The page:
French Prime Minister Manuel Valls said on Saturday the European Union needs a fairer asylum seeker distribution but it should not be done through quotas.
“Asylum seekers need to be distributed among EU states more fairly,” Valls said during his visit to a small town on the Italian border.
France, Italy, Germany, Sweden and the United Kingdom host the 75 percent of Europe’s asylum seekers.
Valls said France “had already done a lot” by granting asylum to 5,000 Syrians and 4,500 Iraqi refugees since 2012.
The French PM, however, rejected the idea of imposing immigration quotas to the EU member countries according to their population and welfare to reach a fairer distribution.
"I am against the introduction of quotas for migrants," Valls said.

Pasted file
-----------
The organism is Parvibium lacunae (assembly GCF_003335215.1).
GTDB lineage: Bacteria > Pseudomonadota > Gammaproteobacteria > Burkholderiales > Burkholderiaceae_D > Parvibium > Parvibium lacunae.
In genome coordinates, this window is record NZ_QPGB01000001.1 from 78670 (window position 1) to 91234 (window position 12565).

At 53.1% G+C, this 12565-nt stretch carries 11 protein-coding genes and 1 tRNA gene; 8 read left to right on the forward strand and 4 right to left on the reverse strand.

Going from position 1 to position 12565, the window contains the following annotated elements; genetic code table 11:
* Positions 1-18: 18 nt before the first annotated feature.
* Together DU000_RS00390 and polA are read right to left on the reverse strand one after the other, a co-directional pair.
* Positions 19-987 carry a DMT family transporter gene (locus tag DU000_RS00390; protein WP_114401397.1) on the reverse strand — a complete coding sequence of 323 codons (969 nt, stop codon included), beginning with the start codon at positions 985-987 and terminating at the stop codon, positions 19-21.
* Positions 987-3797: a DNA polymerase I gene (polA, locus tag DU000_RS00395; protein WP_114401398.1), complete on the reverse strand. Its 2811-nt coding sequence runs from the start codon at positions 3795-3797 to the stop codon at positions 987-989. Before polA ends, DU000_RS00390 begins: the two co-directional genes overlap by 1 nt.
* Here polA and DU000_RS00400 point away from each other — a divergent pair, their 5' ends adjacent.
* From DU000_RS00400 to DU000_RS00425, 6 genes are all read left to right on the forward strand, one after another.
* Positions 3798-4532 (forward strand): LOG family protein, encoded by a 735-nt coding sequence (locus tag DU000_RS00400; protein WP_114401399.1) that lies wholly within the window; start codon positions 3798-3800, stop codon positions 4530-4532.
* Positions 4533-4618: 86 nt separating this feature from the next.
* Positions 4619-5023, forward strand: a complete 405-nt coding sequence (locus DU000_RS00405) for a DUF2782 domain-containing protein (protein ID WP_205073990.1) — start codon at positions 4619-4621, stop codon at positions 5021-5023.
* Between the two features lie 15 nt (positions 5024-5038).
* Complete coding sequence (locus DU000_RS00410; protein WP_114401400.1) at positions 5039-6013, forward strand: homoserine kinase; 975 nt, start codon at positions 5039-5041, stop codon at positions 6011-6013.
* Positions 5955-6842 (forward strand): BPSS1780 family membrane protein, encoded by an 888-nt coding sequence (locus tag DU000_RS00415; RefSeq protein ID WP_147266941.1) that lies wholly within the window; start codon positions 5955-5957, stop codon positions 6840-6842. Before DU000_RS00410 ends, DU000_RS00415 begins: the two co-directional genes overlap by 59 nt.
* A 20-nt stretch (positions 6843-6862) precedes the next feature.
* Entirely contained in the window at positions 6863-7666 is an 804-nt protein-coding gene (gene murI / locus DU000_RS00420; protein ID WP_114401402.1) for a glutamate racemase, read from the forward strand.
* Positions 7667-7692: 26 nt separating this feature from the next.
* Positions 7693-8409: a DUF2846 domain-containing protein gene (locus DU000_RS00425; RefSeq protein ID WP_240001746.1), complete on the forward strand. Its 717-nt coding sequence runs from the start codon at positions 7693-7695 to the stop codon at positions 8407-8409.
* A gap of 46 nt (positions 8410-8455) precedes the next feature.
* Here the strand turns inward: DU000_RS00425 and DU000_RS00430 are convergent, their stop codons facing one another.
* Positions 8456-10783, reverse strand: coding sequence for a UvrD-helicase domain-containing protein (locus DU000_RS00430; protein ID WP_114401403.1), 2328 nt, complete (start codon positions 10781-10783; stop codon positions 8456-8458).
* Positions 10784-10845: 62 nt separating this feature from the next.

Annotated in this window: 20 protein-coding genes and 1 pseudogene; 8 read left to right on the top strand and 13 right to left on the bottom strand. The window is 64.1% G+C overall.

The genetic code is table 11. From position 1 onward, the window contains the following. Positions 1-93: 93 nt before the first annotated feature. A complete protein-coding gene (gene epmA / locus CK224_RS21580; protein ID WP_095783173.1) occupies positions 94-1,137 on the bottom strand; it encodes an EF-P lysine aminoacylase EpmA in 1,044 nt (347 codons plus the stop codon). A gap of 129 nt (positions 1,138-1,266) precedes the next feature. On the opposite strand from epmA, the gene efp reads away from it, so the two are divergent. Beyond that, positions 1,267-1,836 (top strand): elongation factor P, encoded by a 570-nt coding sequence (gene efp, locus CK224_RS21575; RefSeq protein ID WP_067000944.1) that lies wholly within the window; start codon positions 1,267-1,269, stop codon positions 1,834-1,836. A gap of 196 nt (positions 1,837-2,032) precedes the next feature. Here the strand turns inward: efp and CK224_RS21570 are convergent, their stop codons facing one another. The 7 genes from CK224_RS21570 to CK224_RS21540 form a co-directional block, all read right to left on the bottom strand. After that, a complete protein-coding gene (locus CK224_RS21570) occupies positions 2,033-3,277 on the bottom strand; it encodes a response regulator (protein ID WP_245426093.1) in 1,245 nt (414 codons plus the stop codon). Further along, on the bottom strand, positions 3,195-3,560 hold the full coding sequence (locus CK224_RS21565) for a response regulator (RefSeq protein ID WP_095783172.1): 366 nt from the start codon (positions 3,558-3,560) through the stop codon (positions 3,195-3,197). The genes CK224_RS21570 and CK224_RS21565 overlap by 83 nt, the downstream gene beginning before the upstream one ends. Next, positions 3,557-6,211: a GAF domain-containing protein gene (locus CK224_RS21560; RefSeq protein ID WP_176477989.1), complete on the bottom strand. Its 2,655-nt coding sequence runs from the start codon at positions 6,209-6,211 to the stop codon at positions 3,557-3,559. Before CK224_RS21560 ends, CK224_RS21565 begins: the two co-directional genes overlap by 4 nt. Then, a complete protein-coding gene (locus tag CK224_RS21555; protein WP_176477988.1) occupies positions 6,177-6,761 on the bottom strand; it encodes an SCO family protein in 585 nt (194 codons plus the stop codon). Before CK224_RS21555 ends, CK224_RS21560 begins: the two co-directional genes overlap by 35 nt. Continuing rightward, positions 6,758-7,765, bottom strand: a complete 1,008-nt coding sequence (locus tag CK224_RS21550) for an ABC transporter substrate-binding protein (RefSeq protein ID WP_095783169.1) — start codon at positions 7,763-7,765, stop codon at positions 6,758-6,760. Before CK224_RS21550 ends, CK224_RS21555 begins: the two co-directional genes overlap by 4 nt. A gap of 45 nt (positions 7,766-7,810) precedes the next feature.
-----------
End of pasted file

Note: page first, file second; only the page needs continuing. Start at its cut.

"Asylum is a right, attributed according to international criteria ... That is why the number of its beneficiaries cannot be subject to quotas, one is an asylum seeker or not."
Earlier this week, Britain's newly elected Conservative government also said they would not back the European Commission’s mandatory immigration quota plan.
While Germany, Italy, and Malta support the idea of the quota system, other EU members, such as Hungary, Slovakia, and Estonia have also rejected the idea.
France proposed stricter border controls to prevent the refugee problem.
"We need to create a European system of border controls," Valls said.
According to the United Nations, about 60,000 people tried to cross the Mediterranean last year.
Amnesty International also says more than 18,000 migrants have lost their lives in the Mediterranean Sea as they have been forced to travel under miserable circumstances.